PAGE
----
Wednesday, February 13, 2013

Lessons in Empathy (My Nanny Diary)

Because I've had lots of experience taking care of children of all ages, I sometimes think that I shouldn't become impatient, tired, exasperated…because I know what to expect, to some extent, and I don’t have the responsibility of raising the kids from conception to age 18.  I do feel a very strong sense of responsibility being the adult in charge of such precious, dependent, lovable, vulnerable, and impressionable people.  I can’t think of many more important vocations than being a nurturing, loving parent and/or caregiver.       
I know that moms and dads often feel worn out, even knowing what to expect, but I think I tend to get in trouble by falling into thinking that because I'm taking care of the kids for a designated amount of time in a day, instead of being responsible for them 24/7 like their parents, that I somehow shouldn't experience any of the same negative emotions, challenges, and such when faced with the natural struggles that ensue with teething infants and tantrum-prone toddlers.  Upon closer examination, the notion is quite ridiculous that anyone would be able to endure such situations and circumstances at length without feeling the least bit worn out, tired, confused, exasperated, and/or stressed.   
It doesn't really make sense to think that any job will be without conflicts or crises.  There will always be trials and days that are more problematic than others.  Ultimately, I know that beating myself up for not being Mary Poppins isn't going to help the situation or make me more relaxed.  I do know that it’s utterly impossible to put everything I’ve read and learned about children over the years into practice every minute of every day, so at least I’ve gotten that particular lesson through my head and have removed it from my unwritten childcare goals.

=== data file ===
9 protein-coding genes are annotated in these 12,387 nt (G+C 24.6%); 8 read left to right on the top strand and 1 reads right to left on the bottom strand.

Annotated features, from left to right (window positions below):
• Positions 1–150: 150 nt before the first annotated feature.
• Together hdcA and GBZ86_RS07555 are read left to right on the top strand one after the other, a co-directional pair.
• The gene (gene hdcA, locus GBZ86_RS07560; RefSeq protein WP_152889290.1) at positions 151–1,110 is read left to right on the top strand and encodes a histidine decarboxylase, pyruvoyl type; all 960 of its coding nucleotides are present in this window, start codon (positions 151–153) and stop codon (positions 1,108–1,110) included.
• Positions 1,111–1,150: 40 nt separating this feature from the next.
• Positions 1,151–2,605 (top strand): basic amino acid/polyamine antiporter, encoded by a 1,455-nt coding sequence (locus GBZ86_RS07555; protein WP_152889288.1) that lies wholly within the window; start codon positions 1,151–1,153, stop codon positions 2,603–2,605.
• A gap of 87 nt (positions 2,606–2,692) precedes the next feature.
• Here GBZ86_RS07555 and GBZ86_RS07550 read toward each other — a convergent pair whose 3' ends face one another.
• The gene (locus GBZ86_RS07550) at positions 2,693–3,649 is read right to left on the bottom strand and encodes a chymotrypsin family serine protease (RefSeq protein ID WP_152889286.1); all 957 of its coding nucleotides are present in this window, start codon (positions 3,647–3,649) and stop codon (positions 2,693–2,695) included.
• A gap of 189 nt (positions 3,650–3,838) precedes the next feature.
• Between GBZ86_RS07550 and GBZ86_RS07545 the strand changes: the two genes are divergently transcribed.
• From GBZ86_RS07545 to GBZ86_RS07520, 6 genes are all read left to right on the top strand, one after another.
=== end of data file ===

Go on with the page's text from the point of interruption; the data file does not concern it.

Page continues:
A really big problem is that I tend to discount the fact that, although we don't have children of our own, we do have an awful lot going on in our lives outside of work that requires a great deal of time, energy, work, and such that isn't necessarily part of other people's lives. 
We each have our own crosses, challenges, and difficulties in life, and saying ours are worse than someone else's instead of just being different (while likely trying in other ways) doesn't seem to be wise or very compassionate. We rarely, if ever, know all of the factors contributing to someone's suffering, so who are we to say ours is more significant or deeper? There is something to be said about being grateful for what we're given as well as for the things we don't have to deal with, but that can be done without making light of another person's pain, be it in mind, body, or spirit. 
Lord, help us be compassionate to all we meet.  We often have no idea of the crosses they are carrying, the attention, love, affection, understanding or the healing they are in need of.  Open our eyes and our hearts this Lent so we are aware of the suffering around us and are willing to let You work in and through us to alleviate it.  Amen.
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